ZEROPILOT

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Did you consider hunting for an invasive Veiled? I keep wanting to head down and look for them, a friend gave us a "secret" spot to look for them.
From everything I've heard, they don't do well in captivity. As ironic as that may be.
If I see one in the wild. I'd photograph it and leave it alone.
Legally you're supposed to kill them on sight
 

ZEROPILOT

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Love them. How well do the Jacksons do in your climate?
For a Jacksons, Indoors is almost the perfect micro climate. With a temperature drop at night.
They only really thrive with a cool daytime temp in the mid to upper 70s and a drop into the upper 60s at night. More would be even better. Even into the 50s.
Veiled do much better outdoors 24/7. In fact, rogue colonies are already established here. As I'm sure you are aware. They can tolerate higher heat during the Summer and don't seem to die off if it gets into the low 50s during winter. They're much hardier.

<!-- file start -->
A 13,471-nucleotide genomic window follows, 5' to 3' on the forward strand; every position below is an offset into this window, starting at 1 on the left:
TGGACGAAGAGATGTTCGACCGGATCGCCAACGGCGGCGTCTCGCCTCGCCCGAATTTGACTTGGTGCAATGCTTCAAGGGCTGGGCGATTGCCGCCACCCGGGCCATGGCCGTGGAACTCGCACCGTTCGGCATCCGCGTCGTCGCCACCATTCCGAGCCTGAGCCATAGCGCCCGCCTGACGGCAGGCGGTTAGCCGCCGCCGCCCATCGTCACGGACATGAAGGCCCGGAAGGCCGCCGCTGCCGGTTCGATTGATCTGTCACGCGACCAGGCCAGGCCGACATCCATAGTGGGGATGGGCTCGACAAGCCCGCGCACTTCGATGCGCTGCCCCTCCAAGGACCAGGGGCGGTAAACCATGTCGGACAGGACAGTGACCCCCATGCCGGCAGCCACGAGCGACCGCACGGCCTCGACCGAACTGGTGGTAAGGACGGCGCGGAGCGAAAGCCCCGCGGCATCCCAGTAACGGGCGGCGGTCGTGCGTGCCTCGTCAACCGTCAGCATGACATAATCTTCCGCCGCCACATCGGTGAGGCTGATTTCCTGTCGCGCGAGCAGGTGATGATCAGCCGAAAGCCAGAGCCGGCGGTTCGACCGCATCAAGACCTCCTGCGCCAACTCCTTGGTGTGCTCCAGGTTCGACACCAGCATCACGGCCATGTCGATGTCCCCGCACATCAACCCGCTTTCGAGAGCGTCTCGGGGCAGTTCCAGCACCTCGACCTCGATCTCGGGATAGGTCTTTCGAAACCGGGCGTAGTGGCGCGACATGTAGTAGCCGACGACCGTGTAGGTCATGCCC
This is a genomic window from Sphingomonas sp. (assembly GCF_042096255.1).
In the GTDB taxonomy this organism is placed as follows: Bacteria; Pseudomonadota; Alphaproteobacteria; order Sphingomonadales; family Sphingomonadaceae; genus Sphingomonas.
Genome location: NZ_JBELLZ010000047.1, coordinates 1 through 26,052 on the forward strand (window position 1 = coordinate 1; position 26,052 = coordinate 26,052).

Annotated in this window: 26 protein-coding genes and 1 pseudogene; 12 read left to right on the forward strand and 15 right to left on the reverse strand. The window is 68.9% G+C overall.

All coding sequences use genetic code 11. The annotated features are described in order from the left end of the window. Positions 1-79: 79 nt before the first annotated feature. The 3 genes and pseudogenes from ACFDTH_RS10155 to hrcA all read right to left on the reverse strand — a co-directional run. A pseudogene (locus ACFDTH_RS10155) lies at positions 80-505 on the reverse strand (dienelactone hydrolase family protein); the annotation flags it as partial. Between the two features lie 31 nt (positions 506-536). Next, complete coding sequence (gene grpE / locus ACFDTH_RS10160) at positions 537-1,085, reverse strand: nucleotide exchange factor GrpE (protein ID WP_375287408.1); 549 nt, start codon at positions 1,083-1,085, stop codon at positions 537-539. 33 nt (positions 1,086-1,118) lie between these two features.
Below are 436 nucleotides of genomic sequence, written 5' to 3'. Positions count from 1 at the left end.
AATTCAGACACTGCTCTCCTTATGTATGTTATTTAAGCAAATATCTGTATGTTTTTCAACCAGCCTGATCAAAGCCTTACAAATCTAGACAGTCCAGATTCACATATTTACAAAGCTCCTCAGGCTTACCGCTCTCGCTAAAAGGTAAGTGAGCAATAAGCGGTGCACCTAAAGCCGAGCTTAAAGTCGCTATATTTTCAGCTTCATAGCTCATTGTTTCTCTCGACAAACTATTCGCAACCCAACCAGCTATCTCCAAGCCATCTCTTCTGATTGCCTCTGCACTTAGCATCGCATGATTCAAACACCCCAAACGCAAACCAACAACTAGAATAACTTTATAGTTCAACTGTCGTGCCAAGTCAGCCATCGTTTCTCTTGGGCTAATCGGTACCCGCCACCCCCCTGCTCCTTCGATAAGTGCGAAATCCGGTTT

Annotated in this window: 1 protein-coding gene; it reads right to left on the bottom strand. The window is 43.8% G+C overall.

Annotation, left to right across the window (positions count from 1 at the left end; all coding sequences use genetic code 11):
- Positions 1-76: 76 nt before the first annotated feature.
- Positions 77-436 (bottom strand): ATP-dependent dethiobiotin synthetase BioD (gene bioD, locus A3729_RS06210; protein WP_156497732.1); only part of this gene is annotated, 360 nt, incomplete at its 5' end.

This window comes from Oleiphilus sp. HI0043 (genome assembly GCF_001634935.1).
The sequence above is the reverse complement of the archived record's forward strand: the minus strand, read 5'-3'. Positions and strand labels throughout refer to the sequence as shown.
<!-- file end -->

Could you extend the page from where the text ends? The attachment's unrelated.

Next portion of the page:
I consider a Veiled Chameleon to be an entry level Chameleon. And a Jacksons to be for more advanced keepers. Due to the need for more specialized care.
Though neither should be purchased on a whim. All Chameleons are challenging and expensive to keep healthy.
Even a $35 baby Veiled represents more than $500 just in housing, lighting, humidity producers. Etc.
(That part is meant for other members reading this post)
 
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dd33

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From everything I've heard, they don't do well in captivity. As ironic as that may be.
If I see one in the wild. I'd photograph it and leave it alone.
Legally you're supposed to kill them on sight
I guess I assumed they would adapt reasonably well to captivity. My understanding is that the best spots for finding them are kept secret because they were intentionally (illegally) introduced to those locations for "ranching" purposes. A black eye for the reptile hobby.
 

Cathie G

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From everything I've heard, they don't do well in captivity. As ironic as that may be.
If I see one in the wild. I'd photograph it and leave it alone.
Legally you're supposed to kill them on sight
The same goes for wild rabbits. They don't and can't accept living in captivity. I know that's off the subject but it's kinda relevant. Maybe it's just the stress of being in captivity.
 

ZEROPILOT